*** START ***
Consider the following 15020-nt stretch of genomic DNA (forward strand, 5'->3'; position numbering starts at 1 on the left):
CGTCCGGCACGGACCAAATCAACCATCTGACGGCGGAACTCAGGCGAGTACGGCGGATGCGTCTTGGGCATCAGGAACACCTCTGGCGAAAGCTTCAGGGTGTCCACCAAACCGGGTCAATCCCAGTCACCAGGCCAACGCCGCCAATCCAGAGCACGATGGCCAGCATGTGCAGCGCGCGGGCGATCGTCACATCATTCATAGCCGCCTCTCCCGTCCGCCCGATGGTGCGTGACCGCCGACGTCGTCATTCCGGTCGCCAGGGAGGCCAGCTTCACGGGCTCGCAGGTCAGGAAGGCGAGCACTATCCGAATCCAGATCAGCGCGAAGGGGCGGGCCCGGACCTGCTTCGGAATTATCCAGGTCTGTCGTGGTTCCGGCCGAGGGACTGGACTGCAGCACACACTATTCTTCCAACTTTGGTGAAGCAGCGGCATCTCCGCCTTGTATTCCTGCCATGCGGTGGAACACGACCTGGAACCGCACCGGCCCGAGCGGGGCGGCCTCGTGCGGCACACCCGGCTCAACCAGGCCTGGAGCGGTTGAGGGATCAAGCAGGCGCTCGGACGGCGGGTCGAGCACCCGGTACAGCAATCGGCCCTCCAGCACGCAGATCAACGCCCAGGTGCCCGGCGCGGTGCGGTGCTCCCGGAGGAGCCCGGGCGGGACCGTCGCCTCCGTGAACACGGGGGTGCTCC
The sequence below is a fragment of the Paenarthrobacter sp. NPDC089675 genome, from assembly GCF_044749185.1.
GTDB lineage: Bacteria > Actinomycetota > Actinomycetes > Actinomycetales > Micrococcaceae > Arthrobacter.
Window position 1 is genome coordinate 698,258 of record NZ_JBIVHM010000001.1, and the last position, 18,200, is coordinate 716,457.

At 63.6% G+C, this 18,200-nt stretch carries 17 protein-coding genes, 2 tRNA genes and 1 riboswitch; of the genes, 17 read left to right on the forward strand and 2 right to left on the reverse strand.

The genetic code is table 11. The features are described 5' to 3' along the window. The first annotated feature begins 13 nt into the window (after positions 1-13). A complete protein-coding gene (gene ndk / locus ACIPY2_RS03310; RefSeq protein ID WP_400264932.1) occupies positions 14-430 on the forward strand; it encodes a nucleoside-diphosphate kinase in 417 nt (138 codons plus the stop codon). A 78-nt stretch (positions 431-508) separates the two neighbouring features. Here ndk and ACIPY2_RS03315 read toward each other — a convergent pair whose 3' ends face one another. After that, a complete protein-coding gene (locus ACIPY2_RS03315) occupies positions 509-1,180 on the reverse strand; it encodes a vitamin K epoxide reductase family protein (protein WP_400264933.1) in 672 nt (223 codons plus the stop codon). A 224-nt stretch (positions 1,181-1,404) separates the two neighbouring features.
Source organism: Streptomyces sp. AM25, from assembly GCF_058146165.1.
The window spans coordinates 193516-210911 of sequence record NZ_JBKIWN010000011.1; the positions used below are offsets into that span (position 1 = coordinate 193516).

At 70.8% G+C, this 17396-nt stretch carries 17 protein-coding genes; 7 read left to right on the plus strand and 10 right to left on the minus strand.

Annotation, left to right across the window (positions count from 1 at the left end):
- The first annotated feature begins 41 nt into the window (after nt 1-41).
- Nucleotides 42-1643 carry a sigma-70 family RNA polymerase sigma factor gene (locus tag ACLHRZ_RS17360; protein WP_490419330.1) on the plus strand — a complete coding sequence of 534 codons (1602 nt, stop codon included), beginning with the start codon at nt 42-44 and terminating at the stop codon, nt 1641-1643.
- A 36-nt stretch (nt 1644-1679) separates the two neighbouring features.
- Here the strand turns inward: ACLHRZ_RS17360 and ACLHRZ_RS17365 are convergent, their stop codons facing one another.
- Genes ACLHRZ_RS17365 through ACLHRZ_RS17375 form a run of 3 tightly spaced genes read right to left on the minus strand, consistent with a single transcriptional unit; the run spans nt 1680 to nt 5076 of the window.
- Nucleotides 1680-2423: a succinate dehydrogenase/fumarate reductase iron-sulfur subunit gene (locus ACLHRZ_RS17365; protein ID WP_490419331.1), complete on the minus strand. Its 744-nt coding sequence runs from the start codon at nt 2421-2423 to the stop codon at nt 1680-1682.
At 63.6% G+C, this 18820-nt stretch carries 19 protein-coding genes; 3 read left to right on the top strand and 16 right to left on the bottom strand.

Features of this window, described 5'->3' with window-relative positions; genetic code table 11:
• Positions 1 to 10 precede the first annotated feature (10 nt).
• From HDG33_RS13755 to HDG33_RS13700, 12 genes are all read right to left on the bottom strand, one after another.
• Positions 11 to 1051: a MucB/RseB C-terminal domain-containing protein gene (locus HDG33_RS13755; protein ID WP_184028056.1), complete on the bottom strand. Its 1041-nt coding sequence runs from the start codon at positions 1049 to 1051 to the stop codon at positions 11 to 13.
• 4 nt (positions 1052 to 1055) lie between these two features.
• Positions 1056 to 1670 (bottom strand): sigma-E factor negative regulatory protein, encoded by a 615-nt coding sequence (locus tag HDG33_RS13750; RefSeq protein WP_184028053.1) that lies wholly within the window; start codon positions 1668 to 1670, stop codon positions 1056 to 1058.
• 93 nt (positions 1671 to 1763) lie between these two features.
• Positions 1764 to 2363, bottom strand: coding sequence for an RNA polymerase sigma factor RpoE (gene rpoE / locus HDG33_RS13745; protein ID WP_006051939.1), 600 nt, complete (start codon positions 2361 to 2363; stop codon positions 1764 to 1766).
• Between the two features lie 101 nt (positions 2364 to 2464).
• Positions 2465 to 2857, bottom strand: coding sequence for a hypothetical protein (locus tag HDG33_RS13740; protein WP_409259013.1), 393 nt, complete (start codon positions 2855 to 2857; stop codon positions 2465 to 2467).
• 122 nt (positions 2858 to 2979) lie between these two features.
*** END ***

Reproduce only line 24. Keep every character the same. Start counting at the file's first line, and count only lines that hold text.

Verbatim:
• Positions 1056 to 1670 (bottom strand): sigma-E factor negative regulatory protein, encoded by a 615-nt coding sequence (locus tag HDG33_RS13750; RefSeq protein WP_184028053.1) that lies wholly within the window; start codon positions 1668 to 1670, stop codon positions 1056 to 1058.